France is the #2 judo country in the world, after Japan. The population of France is about 66 million people, and about 550,000 of them do judo. (For comparison: the population of the US is bout 330 million people, and about 20,000 of them do judo.) The first person I met in France was a diminutive, beautiful woman in her 50s or so who I ran into at a judo practice. She’s nowhere near my size, but can arm-bar me every 7 minutes or so, on average. She’s a great example of French judo: she beats me (over and over) not with strength, but with a subtle, contemplative approach to the sport that relies on imagination and on a deep understanding of how to move in three dimensions and apply basic principles of leverage and physics efficiently–and gently. (Sorta like the famous French diplomacy, I guess.) In judo, we would say that she has a great ground game—the ability to fight on the mat, off your feet, where we use not the throws of standing judo, but arm-bars, chokes, and pins.
The phrase ground game has been in the news quite a bit lately. We often hear about what a great ground game Bernie Sanders has, or about how Trump keeps winning state primaries despite not have a good ground game. In the context of politics, your ground game is how good your campaign is at the very local tasks that require actual personal involvement–particularly, getting your supporters to the polls. A good ground game requires two things.
- You have to know who your supporters are.
- You have to have engaged, committed volunteers everywhere.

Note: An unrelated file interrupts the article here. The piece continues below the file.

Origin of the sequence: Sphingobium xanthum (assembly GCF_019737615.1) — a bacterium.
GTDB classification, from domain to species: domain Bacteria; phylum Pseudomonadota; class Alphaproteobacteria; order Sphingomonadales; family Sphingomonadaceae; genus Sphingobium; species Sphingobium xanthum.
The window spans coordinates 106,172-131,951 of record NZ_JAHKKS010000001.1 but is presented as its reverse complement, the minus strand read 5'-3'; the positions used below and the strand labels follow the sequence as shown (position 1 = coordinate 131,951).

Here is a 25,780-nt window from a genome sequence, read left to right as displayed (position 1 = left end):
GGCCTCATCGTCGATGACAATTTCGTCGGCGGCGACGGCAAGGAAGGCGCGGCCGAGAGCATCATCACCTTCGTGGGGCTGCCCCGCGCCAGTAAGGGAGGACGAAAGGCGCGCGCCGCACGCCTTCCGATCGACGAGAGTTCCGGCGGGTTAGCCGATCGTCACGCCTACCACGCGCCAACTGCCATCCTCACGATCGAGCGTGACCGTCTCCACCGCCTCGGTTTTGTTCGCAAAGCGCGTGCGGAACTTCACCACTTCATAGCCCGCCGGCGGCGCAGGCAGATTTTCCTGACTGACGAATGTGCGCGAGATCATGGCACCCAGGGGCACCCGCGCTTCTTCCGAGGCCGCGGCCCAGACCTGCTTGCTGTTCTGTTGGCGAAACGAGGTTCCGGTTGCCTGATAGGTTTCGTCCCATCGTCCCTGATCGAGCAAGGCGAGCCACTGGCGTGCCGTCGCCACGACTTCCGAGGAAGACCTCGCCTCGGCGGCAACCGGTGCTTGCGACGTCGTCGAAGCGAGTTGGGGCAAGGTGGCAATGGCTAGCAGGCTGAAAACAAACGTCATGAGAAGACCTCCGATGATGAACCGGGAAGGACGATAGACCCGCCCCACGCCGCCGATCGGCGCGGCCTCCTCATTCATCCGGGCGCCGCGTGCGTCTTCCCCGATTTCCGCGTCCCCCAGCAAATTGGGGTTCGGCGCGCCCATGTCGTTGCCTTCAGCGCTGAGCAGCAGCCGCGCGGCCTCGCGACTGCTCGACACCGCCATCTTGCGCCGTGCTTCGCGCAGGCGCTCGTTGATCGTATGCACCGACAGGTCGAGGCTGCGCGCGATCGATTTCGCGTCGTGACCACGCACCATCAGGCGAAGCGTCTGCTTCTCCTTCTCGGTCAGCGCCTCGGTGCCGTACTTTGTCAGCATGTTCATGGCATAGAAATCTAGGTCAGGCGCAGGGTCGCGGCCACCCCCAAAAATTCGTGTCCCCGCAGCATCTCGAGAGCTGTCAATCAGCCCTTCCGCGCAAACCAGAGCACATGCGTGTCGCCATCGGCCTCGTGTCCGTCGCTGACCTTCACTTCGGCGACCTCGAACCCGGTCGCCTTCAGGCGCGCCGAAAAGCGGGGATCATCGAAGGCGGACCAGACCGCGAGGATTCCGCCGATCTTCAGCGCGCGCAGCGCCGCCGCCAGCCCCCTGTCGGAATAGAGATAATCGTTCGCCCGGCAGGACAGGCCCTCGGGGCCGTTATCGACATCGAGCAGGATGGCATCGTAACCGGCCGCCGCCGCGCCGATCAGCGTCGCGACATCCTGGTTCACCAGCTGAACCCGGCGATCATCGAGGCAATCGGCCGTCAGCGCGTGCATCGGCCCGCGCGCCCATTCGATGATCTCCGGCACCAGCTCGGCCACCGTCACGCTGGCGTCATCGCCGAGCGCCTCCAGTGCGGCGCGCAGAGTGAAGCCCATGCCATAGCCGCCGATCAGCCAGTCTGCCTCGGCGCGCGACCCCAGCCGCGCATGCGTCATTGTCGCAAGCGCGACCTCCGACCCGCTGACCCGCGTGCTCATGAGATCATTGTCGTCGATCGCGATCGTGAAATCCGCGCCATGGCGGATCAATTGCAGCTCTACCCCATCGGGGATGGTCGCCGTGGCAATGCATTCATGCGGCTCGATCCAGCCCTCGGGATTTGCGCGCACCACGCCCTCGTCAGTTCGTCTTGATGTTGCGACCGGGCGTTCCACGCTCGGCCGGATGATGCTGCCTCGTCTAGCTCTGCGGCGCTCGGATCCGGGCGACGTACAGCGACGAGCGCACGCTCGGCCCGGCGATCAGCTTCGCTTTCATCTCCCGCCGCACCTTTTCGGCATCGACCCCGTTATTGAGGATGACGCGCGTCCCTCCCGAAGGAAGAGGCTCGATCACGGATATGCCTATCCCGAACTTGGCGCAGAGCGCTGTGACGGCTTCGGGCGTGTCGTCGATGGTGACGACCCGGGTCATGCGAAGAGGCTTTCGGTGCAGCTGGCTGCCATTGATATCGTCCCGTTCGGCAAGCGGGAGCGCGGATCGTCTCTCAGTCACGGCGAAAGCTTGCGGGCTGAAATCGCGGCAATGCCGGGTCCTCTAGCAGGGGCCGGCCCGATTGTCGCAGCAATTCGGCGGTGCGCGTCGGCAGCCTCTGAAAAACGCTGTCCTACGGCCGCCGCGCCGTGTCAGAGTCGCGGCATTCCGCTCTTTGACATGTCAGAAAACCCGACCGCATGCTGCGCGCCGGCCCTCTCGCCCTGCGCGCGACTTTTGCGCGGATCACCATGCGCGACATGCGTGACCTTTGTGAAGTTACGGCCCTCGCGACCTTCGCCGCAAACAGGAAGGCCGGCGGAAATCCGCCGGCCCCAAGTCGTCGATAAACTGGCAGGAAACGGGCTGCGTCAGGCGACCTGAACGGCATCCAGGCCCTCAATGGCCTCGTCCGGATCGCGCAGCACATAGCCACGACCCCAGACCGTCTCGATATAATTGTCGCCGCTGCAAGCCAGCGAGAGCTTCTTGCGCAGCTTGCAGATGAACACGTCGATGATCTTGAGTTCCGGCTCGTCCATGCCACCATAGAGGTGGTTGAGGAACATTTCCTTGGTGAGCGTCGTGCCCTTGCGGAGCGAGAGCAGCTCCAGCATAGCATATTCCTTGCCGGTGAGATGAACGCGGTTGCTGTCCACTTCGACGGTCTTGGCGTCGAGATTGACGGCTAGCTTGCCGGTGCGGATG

Regarding the first: today, this is mostly a matter of data science. Sasha Issenberg’s book The victory lab does a very good job of telling the story of the development of today’s personalized, data-driven politics. Once, politicians and political parties put a lot of effort into trying to convince people to get behind their ideas. Today, it’s generally thought that trying to change people’s minds is expensive and inefficient; on the other hand, getting the people who already support you to actually go to their polling place and vote is relatively inexpensive, and it’s quite effective. In 2008, the Obama campaign was able to develop pretty good guesses about who was going to vote for their candidate (how they did it is really interesting, but somewhat sobering—see the above-mentioned book), and they focussed their get-out-the-vote effort on those people.
Regarding the second: this is the essence of the ground game. Cruz’s win in the Iowa primaries this nominating cycle was widely attributed to his strong ground game. One of the many, many mysteries of the Republican race for the nomination has been that Trump has done quite well despite not having much of a ground game anywhere.